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We explored possible mechanisms by which recommended intakes of ω-3 fatty acids may decrease the risk for sudden cardiac death in patients with documented coronary heart disease. The cardioprotective effects of ω-3 fatty acids have been documented in epidemiologic and randomized controlled trials. These fatty acids are presumed to decrease susceptibility to fatal arrhythmias, but whether this is mediated by classic risk factors or direct cardiac mechanisms is not known. Eighteen white men with a history of myocardial infarction and ejection fractions <40% were randomized to placebo or ω-3 fatty acids (585 mg of docosahexaenoic acid and 225 mg of eicosapentaenoic acid) for two 4-month periods in a crossover design. At the end of each period, heart rate (HR), HR variability, and rate of HR recovery after exercise were determined, as were effects on arterial compliance, blood pressure, cardiac function, and fasting serum levels of lipids and inflammatory markers. Omega-3 fatty acids decreased HR at rest from 73 ± 13 to 68 ± 13 beats/min (p <0.0001) and improved 1-minute HR recovery after exercise (−27 ± 10 to −32 ± 12 beats/min, p <0.01). HR variability in the high-frequency band increased (p <0.02), but no change was noted in overall HR variability. There were no significant effects on blood pressure, arterial compliance, lipids, or inflammatory markers. These changes are consistent with an increase in vagal activity and may in part explain the observed decrease in risk for sudden cardiac death seen with ω-3 fatty acid supplementation.
Consistent data from animal models, epidemiologic studies, and randomized controlled trials have suggested that increased ω-3 fatty acids intakes from fish or supplements decrease risks of fatal coronary heart disease
Because these effects have been documented only in studies using higher doses (3 to 5 g/day) than can be practically achieved by diet, they may not account for the decreased risk seen with lower doses (∼1 g/day)
However, these end points have not been studied in the most clinically relevant setting, namely, patients with coronary heart disease who take low doses of docosahexaenoic acid (DHA) and eicosapentaenoic acid (EPA).
This was a randomized, double-blind, placebo-controlled, crossover trial in which subjects were given placebo or ω-3 fatty acids for 2 sequential 4-month periods. All testing occurred at the final visit of each period. Inclusion criteria were a myocardial infarction that occurred 3 months to 5 years previously, left ventricular ejection fraction <40%, and a stable medical regimen. Patients who used ω-3 supplements and those with atrial fibrillation or >1 premature ventricular contraction on a screening 10-second electrocardiogram were excluded. Patients were asked to consume ≤1 fish meal per month during the study.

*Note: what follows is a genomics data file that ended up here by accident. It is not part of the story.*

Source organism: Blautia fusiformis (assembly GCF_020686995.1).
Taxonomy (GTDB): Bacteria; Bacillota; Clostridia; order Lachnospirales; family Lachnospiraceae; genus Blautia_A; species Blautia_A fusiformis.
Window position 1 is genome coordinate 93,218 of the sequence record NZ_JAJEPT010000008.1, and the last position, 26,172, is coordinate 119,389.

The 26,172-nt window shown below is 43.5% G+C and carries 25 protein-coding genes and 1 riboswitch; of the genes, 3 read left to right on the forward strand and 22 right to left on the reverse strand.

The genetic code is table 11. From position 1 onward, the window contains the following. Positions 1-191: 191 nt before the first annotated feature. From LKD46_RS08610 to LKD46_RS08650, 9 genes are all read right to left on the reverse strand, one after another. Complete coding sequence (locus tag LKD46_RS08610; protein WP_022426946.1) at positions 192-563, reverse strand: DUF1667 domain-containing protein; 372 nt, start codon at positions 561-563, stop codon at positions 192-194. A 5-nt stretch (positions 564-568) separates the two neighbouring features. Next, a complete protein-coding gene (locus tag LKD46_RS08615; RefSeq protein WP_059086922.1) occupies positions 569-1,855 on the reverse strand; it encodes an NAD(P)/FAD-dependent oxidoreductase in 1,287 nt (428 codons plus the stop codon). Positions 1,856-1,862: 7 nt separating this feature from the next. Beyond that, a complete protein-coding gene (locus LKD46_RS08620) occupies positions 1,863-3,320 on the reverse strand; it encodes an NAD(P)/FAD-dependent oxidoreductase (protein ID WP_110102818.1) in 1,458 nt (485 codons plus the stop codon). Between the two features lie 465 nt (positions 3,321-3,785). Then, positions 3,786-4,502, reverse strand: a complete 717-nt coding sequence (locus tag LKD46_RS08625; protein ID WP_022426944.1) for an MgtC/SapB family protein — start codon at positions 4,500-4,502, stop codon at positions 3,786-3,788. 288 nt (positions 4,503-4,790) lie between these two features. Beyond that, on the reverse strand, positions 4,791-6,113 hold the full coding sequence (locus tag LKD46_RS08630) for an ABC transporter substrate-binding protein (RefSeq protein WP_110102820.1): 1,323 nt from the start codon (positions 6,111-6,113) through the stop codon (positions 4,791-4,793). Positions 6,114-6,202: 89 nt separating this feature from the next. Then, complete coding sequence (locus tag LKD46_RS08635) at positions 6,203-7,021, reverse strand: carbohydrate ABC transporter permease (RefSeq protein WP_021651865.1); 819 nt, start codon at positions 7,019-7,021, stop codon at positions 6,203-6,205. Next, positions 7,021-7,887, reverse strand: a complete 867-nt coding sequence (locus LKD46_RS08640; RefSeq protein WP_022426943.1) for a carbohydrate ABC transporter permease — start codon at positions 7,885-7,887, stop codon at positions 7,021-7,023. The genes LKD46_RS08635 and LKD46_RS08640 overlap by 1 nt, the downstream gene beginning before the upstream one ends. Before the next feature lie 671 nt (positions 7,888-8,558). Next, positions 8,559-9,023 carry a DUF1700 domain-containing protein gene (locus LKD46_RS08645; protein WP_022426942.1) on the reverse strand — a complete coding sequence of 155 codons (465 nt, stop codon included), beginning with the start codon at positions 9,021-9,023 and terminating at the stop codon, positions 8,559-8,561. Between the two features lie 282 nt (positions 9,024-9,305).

An ω-3 supplement that contained 75 mg of EPA and 195 mg of DHA per 500-mg capsule was used (Ocean Nutrition Canada, Ltd., Halifax, Nova Scotia, Canada). Three capsules per day provided 810 mg of EPA plus DHA. The placebo contained a 50:50 mix of corn and olive oils. Capsules with taken with meals.
HR was recorded with a digital Holter’s monitor (model RZ152R, Rozinn Electronics, Glendale, New York) over a 76-minute period with the patient in 3 postural positions: supine (8 minutes), standing (8 minutes), and sitting at rest (60 minutes). Custom software was used to calculate the following HR variability metrics: the SD of all normal RR intervals (a measurement of overall variability) and power in the low- and high-frequency spectral bands.
Task Force of the European Society of Cardiology and the North American Society of Pacing and Electrophysiology Heart rate variability standards of measurement, physiological interpretation, and clinical use.
) and cardiac output were estimated noninvasively using the CVProfilor DO-2020 (Hypertension Diagnostics, Eagan, Minnesota), which analyzes radial artery waveforms.
Patients underwent an exercise stress test using a standard Bruce’s protocol that concluded with a 2-minute cool-down phase. Patients on β blockers were instructed to discontinue these medications 48 hours before the test.